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No Baby Boom: California Reports Steep Birth Decline During 2020

A baby wears a Halloween outfit. <A HREF="">Omar Lopez/Unsplash</A>
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At the start of the coronavirus pandemic, some wondered whether a baby boom would be inevitable. But research is showing that it may be a baby bust instead.

In a study released early in the pandemic, one-in-three U.S. women said that because of COVID-19, they wanted to delay having a child or have fewer children. A year into the pandemic, those changes in women's preferences are becoming evident.

Nell Frizzell, author of "The Panic Years: Dates, Doubts, and the Mother of All Decisions," said it's not hard to imagine why the current times may be throwing a wrench into plans to start or expand a family.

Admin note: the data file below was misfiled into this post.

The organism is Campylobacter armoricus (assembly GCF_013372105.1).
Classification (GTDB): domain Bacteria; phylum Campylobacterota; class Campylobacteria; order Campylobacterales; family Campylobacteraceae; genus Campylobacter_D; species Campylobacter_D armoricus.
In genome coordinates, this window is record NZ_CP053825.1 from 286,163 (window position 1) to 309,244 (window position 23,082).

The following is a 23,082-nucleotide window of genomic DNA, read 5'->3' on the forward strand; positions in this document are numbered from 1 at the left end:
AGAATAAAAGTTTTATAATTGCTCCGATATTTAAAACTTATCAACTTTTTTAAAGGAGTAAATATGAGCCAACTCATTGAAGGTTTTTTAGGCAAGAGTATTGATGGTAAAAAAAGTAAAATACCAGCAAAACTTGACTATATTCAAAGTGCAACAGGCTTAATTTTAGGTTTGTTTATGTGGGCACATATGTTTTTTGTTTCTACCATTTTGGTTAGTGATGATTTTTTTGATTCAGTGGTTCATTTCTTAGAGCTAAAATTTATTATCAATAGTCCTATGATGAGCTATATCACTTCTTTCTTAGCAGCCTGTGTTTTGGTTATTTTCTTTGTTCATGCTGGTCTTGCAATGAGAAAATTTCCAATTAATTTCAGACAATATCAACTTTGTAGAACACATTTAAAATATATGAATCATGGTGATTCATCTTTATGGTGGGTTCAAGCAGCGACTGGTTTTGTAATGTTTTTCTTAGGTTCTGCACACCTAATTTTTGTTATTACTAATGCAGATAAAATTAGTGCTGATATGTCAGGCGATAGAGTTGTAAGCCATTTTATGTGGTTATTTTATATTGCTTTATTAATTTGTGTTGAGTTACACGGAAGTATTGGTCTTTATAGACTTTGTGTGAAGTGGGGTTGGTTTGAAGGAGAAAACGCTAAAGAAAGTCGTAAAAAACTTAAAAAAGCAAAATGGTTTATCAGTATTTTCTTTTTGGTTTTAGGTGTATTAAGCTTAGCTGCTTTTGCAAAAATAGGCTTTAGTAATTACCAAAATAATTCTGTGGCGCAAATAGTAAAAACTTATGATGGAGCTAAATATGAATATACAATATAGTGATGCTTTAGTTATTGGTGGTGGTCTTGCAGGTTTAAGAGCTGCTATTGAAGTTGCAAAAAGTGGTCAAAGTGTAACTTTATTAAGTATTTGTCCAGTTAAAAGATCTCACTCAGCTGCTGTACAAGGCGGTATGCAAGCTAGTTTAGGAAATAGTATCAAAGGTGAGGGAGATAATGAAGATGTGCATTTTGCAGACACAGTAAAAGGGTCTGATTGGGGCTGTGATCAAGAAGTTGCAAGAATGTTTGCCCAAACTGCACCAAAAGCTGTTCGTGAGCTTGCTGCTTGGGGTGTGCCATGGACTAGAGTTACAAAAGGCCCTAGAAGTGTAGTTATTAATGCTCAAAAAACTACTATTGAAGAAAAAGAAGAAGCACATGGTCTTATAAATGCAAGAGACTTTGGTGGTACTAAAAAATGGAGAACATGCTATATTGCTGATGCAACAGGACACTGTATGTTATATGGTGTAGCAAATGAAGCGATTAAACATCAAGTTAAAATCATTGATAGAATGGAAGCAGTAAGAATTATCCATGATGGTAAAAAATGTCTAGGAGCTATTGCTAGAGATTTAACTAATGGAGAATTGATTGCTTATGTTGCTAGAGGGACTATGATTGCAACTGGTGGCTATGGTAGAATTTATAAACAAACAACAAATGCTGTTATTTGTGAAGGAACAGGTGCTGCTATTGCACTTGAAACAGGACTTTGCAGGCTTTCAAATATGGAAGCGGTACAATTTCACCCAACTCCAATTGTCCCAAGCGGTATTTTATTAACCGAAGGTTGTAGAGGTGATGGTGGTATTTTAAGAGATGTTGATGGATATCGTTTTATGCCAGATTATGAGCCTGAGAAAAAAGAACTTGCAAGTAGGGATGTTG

“Even the risk of adding to the burden on our overstretched health service with another pregnancy feels like something I'm not necessarily comfortable to do,” she said.

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Plus, giving birth during the pandemic might mean having a different type of labor than at other times.

“I have so many friends who have now had their little lockdown covid babies,” added Frizzell, “and some of them had to give birth on their own.”

Some states are reporting steep declines in births during the same month compared to prior years. According to data provided to CBS News, birth rates in California fell by 10.2% between Dec. 2019 and Dec. 2020 — down from 36,651 to 32,910.

However, the state’s birth rate has been declining for several years; officials reported decreases in births in both 2019 and 2018.

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